In preparation for starting her new job, Tina sought the services of Carmarthenshire County Council’s Communities for Work Plus programme to help overcome multiple barriers such as access to work and communicating with social services.
Tina, who is from Pontyberem originally, faces numerous challenges, due to long-term health conditions and disabilities, and requires a lot of support in relation to mobility and everyday care, as she is a wheelchair user.
Writing ahead of starting her new role with the BBC, Tina said “I had been offered work with BBC Wales, as part of the presenting team, and needed to sort out support during my role. As I was tight against time, I accessed the Communities for Work Plus hub in Carmarthen with the hope to speed things up. This was the best decision I made. After speaking with their team, I felt a big weight had been lifted off my shoulders as I, now, wasn’t sorting things alone.
“I would especially like to thank Desiree from the Communities for Work Plus team. She supported me through telephone calls with access to work and social services and liaised with them to make sure we met the deadlines required. There were a few barriers to overcome along the way, but with Desiree’s support and determination, we hurdled over them. I must admit, her support was invaluable in gaining access to work and without it, I would have given up.
“I can now look forward with excitement for this opportunity, knowing that I have the support I need.”
Desiree De Mouilpied, Community Employment Officer/Disability Specialist said “It’s been a privilege to assist Tina with her journey to accessing work. Her character and determination, to pursue her dreams and overcome complex barriers into employment, have been inspiring. We all wish her the best of luck in her new job.”
Communities for Work Plus provides the infrastructure to support the ongoing delivery of Communities for Work. The programme enhances the employment-focused support for those, often with complex barriers, who are furthest from the labour market into training and future employment with a holistic and person-centred approach.
Carmarthenshire County Council coordinate employment support from its Llanelli Hwb and office, which are based in the middle of Llanelli Town Centre.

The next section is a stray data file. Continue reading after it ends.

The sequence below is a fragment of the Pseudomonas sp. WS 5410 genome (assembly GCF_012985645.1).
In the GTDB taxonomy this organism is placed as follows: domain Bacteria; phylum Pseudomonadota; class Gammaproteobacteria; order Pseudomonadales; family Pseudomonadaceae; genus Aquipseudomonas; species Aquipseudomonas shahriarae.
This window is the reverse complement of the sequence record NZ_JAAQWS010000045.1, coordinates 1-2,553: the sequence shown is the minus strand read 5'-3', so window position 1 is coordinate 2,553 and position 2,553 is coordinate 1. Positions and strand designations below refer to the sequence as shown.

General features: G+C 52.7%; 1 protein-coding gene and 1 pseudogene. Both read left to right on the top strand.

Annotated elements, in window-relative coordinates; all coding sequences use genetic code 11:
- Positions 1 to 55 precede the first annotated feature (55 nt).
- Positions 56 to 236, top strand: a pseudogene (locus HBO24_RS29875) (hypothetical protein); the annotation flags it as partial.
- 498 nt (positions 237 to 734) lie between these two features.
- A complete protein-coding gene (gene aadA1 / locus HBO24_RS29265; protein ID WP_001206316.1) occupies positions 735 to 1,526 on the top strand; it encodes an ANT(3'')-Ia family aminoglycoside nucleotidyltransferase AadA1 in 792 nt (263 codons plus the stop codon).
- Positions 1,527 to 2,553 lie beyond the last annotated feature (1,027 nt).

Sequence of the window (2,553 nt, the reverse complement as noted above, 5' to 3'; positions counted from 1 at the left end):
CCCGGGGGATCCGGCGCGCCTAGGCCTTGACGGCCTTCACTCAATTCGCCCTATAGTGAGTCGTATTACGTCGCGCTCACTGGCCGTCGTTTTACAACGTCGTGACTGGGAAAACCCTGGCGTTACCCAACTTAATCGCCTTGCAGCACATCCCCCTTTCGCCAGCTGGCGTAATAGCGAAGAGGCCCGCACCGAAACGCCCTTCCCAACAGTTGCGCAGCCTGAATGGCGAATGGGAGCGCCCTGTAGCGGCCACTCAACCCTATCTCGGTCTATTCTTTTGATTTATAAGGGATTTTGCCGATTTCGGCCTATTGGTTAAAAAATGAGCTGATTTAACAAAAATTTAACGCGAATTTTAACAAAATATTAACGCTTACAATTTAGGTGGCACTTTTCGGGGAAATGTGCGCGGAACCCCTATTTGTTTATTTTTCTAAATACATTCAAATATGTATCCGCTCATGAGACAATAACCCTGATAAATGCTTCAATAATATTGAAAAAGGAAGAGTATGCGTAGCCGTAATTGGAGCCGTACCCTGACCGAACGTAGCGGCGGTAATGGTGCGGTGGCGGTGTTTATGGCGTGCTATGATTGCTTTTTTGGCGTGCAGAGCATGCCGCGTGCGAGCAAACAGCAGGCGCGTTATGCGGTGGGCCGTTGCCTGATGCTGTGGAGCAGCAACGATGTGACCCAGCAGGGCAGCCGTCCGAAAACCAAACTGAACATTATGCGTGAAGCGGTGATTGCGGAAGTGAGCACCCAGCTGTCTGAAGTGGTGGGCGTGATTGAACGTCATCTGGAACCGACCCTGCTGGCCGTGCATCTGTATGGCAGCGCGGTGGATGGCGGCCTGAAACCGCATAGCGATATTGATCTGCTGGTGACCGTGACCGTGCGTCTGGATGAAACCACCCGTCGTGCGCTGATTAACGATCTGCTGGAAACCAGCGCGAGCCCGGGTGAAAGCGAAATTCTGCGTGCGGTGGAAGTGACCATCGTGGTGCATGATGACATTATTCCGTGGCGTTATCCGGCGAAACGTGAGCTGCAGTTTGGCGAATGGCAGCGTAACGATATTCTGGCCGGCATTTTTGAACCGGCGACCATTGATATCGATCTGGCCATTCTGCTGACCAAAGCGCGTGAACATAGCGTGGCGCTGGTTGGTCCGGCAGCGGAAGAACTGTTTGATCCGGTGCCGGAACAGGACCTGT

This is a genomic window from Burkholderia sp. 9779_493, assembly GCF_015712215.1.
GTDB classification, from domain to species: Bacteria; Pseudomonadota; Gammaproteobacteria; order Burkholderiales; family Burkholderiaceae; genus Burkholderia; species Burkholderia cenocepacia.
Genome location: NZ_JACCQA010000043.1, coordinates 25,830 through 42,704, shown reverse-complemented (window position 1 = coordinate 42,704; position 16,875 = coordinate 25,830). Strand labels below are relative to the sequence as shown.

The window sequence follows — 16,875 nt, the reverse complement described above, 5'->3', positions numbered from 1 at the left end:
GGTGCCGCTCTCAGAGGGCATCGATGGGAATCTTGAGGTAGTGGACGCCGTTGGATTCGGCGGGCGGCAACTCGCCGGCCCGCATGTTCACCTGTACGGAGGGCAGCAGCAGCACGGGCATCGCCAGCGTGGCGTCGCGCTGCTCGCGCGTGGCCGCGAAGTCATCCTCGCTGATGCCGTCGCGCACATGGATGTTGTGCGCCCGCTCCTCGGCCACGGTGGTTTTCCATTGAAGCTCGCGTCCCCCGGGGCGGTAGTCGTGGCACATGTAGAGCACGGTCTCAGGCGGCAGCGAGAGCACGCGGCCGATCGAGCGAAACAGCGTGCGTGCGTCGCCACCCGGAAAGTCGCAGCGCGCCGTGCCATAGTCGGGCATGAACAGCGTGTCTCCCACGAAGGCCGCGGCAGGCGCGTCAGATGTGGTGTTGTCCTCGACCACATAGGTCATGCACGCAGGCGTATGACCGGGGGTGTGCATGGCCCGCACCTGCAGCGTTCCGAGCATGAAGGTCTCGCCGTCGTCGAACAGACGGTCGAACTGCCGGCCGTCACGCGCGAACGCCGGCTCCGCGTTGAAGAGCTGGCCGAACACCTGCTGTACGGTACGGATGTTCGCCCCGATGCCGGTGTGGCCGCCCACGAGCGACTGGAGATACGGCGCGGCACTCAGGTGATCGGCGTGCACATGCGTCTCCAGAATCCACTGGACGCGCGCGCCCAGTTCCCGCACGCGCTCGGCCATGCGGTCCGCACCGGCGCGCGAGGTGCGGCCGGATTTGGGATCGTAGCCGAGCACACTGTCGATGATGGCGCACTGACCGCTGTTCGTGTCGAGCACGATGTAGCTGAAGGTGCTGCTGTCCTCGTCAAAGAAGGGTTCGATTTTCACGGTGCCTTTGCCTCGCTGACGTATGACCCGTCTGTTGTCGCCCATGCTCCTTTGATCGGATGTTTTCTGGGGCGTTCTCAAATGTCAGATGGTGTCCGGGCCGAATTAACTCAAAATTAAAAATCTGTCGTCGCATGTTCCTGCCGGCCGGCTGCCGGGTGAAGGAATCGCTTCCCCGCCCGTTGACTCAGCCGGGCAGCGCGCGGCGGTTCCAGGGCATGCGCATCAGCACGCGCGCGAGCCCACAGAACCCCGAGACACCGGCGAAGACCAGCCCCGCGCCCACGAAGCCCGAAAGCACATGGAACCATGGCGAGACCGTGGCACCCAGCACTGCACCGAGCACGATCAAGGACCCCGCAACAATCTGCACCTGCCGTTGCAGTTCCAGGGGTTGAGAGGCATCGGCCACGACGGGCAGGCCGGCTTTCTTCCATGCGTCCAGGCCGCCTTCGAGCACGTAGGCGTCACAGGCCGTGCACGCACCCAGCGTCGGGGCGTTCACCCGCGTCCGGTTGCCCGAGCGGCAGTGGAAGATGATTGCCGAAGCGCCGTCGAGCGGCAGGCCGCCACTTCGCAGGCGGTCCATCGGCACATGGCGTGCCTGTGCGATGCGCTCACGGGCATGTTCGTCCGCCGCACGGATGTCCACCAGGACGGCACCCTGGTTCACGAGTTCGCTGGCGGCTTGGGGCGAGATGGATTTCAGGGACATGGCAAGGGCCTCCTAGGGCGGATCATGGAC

For further information about the Communities For Work Plus programme, please visit https://www.carmarthenshire.gov.wales/home/council-services/jobs-careers/help-to-find-a-job/ or email email@example.com or phone 01554 784847.
Cllr Gareth John, Cabinet Member for Regeneration, Leisure, Culture and Tourism said “We’re delighted for Tina and proud of her success in gaining employment with BBC Wales.
“I would urge people in our county, who are looking to get into work, to take advantage of the support that Carmarthenshire County Council can give to you. Our employment support teams can help you identify training opportunities, provide you with a personal mentor, work with you to develop a job action plan, help you to build your confidence and help with writing a CV and completing job applications.
We want to support more people, like Tina, to overcome barriers to get into work.”
Sport4 days ago
Primary Schools Cross Country returns after three-year absence
News1 week ago
Prince and Princess of Wales to visit Wales
Sport1 week ago
Carmarthenshire man with PTSD to run Cardiff Half for veterans
Sport1 week ago
Old Gold earn big win over Ynyshir
News2 weeks ago
Kwarteng gambles on rush for growth
News1 week ago
Carmarthenshire’s sensory garden: why locals should embrace this wellness trend
Sport2 weeks ago
Amman earn first win of the season
Sport2 weeks ago
Late goal sees Lido beat Ammanford